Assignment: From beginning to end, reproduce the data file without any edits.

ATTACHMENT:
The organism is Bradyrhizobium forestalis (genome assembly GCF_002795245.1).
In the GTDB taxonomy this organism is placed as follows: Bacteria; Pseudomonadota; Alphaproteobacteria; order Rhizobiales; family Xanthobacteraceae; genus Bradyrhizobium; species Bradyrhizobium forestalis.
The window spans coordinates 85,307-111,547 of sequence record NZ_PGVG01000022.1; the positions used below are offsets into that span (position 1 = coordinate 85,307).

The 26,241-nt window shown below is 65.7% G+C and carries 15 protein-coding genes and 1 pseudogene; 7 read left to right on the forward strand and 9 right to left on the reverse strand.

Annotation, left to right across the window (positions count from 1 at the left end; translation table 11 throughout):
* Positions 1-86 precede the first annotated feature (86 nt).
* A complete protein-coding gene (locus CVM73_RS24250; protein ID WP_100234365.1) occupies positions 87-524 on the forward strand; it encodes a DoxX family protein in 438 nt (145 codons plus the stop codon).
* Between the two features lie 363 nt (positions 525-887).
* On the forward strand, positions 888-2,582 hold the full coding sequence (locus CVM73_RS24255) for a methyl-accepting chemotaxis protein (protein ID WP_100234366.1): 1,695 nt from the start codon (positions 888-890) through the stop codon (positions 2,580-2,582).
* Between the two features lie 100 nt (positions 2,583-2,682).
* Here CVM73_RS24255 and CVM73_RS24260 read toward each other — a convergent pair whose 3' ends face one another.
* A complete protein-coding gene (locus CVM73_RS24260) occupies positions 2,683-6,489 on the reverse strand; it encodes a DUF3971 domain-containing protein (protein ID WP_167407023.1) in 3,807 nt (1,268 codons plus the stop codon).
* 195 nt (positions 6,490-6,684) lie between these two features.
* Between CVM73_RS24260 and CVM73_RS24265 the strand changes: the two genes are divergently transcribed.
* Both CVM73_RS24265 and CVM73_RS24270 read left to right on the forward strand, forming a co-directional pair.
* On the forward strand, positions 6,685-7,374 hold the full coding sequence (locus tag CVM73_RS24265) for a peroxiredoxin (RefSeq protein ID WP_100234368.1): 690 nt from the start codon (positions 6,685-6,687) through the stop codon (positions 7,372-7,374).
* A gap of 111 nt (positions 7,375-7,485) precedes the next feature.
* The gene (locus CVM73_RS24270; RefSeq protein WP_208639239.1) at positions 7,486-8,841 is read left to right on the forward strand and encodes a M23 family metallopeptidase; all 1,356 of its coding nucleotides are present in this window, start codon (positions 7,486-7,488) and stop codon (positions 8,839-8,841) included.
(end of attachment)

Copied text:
The organism is Bradyrhizobium forestalis (genome assembly GCF_002795245.1).
In the GTDB taxonomy this organism is placed as follows: Bacteria; Pseudomonadota; Alphaproteobacteria; order Rhizobiales; family Xanthobacteraceae; genus Bradyrhizobium; species Bradyrhizobium forestalis.
The window spans coordinates 85,307-111,547 of sequence record NZ_PGVG01000022.1; the positions used below are offsets into that span (position 1 = coordinate 85,307).

The 26,241-nt window shown below is 65.7% G+C and carries 15 protein-coding genes and 1 pseudogene; 7 read left to right on the forward strand and 9 right to left on the reverse strand.

Annotation, left to right across the window (positions count from 1 at the left end; translation table 11 throughout):
* Positions 1-86 precede the first annotated feature (86 nt).
* A complete protein-coding gene (locus CVM73_RS24250; protein ID WP_100234365.1) occupies positions 87-524 on the forward strand; it encodes a DoxX family protein in 438 nt (145 codons plus the stop codon).
* Between the two features lie 363 nt (positions 525-887).
* On the forward strand, positions 888-2,582 hold the full coding sequence (locus CVM73_RS24255) for a methyl-accepting chemotaxis protein (protein ID WP_100234366.1): 1,695 nt from the start codon (positions 888-890) through the stop codon (positions 2,580-2,582).
* Between the two features lie 100 nt (positions 2,583-2,682).
* Here CVM73_RS24255 and CVM73_RS24260 read toward each other — a convergent pair whose 3' ends face one another.
* A complete protein-coding gene (locus CVM73_RS24260) occupies positions 2,683-6,489 on the reverse strand; it encodes a DUF3971 domain-containing protein (protein ID WP_167407023.1) in 3,807 nt (1,268 codons plus the stop codon).
* 195 nt (positions 6,490-6,684) lie between these two features.
* Between CVM73_RS24260 and CVM73_RS24265 the strand changes: the two genes are divergently transcribed.
* Both CVM73_RS24265 and CVM73_RS24270 read left to right on the forward strand, forming a co-directional pair.
* On the forward strand, positions 6,685-7,374 hold the full coding sequence (locus tag CVM73_RS24265) for a peroxiredoxin (RefSeq protein ID WP_100234368.1): 690 nt from the start codon (positions 6,685-6,687) through the stop codon (positions 7,372-7,374).
* A gap of 111 nt (positions 7,375-7,485) precedes the next feature.
* The gene (locus CVM73_RS24270; RefSeq protein WP_208639239.1) at positions 7,486-8,841 is read left to right on the forward strand and encodes a M23 family metallopeptidase; all 1,356 of its coding nucleotides are present in this window, start codon (positions 7,486-7,488) and stop codon (positions 8,839-8,841) included.